Senate defeats effort to block Internet rules

WASHINGTON Thu Nov 10, 2011 1:49pm EST

Unemployed operations manager Mary Kay Coyne points to a job listing on an employment website at her residence in Sewell, New Jersey, July 7, 2011. REUTERS/Tim Shaffer

Unemployed operations manager Mary Kay Coyne points to a job listing on an employment website at her residence in Sewell, New Jersey, July 7, 2011.

Credit: Reuters/Tim Shaffer

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WASHINGTON (Reuters) - New U.S. Internet traffic rules cleared a hurdle on Thursday, surviving an attempt by the Senate to block them from taking effect later in the month.

President Barack Obama's fellow Democrats in the Senate blocked a Republican-backed resolution to disapprove of the Federal Communications Commission's rules on "net neutrality." The vote was 52-46 against the resolution.

Adopted by a divided FCC last December, the rules forbid broadband providers from blocking legal content while leaving flexibility for providers to manage their networks.

The rules still face a court challenge. Lawsuits by Verizon Communications Inc and others have been consolidated before the U.S. Court of Appeals for the District of Columbia Circuit.

The Senate resolution was championed by Kay Bailey Hutchinson, the top Republican on the Senate Commerce Committee, and had 42 co-sponsors, all Republican. A similar measure passed the Republican-led House of Representatives in April.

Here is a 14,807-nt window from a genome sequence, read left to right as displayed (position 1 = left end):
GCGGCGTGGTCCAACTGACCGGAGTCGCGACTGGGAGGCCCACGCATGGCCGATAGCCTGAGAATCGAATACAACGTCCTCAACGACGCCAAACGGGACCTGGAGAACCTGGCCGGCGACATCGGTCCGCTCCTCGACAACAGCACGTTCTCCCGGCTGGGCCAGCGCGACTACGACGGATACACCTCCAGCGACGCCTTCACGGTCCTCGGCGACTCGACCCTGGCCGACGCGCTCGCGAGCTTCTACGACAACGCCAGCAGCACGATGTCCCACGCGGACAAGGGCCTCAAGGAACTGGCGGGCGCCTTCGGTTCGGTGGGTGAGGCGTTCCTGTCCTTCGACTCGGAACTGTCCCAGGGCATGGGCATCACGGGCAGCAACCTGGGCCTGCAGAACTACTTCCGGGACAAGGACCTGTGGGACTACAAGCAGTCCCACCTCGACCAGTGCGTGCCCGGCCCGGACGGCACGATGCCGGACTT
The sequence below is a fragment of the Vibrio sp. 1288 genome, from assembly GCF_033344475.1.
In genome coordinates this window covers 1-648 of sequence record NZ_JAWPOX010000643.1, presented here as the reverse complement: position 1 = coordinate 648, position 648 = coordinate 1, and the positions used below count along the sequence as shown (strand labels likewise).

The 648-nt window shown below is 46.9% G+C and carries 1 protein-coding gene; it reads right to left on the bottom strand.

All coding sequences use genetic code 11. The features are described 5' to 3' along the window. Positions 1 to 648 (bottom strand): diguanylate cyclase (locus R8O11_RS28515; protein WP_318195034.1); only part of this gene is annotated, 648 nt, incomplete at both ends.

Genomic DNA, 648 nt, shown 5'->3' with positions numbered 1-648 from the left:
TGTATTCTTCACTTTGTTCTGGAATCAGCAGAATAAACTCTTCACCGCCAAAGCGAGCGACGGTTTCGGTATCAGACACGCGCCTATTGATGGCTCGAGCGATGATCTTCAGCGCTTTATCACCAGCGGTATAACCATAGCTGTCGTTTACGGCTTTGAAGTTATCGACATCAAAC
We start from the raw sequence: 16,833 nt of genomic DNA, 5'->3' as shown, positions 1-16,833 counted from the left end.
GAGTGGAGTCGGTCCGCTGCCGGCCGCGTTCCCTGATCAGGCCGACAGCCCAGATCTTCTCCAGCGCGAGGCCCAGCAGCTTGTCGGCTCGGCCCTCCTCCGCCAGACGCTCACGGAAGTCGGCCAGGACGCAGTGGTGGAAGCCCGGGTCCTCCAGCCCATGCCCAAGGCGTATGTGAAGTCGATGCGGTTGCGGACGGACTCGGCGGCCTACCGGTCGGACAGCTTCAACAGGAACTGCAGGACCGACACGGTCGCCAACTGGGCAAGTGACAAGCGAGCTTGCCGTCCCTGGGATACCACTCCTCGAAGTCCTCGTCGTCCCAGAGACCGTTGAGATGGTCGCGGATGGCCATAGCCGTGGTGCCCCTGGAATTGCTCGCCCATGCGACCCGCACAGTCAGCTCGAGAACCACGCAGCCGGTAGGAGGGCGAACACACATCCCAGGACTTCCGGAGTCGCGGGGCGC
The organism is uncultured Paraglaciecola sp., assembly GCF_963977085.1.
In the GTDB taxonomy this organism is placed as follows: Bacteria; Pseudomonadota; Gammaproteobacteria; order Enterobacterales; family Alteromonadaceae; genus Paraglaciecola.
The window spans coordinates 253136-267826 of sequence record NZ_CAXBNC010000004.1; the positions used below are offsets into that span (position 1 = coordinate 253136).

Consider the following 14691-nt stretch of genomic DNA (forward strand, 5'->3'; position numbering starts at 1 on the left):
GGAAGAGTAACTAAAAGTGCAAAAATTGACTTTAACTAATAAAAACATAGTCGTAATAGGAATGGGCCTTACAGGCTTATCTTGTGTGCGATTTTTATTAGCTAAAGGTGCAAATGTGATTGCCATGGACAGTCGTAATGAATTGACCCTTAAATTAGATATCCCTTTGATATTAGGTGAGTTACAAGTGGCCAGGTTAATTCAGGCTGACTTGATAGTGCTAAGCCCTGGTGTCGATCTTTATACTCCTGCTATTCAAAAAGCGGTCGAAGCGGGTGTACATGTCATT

Regulations to mandate the neutrality of the Internet -- in terms of content, sites, platforms and types of equipment that may be attached -- have been the subject of fierce debate for the last 10 years.

The dispute pits content providers, who seek protection against the blocking or degrading of their services, against Internet service providers who often supply rival content and fear their networks could be overwhelmed.

The FCC's rules allow consumers and entrepreneurs to utilize the Internet "without having to ask permission from their broadband provider," Democratic Senator Jay Rockefeller, chairman of the Senate Commerce Committee, said on Wednesday.

Backers of net neutrality say big providers could otherwise use their gatekeeper role to discriminate against competitors.

But Republicans said the rules were an unprecedented power grab by the FCC.

Hutchinson said the rules were yet another example of the "Obama administration's relentless imposition of new and destructive regulations... (that) are freezing our economy."

The FCC rules are scheduled to go into effect on November 20.

(Reporting by Jasmin Melvin; Editing by Tim Dobbyn)

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Comments (2)
Myche wrote:
It seems that it is the Republicans who are proposing government regulation and not the Democrats. The Democrats are keeping the internet free of Republican regulation which could turn the internet over to the wealthy and powers that be. Current government regulations only keep the internet highway open for freedom of access. Even by proposing and voting on this bill make the Republican party guilty of wanting more government and more government regulation in our lives which will require us to go through the portals of their proposed law every time we cruise on the internet highway. All the current regulations do is insure that moneyed interests do not dominate and create tole booths on the internet highway. Many sites now are just business which require a fee for us travelers to enter. The Republicans want us to pay a fee to even travel at all.

Nov 10, 2011 5:06pm EST  --  Report as abuse
idlespire1 wrote:
remember…Republicans only what small government when they are not the people in control. Otherwise, why would they push the anti-abortion and anti-gay issues when they finally get some power?

Nov 10, 2011 11:48pm EST  --  Report as abuse
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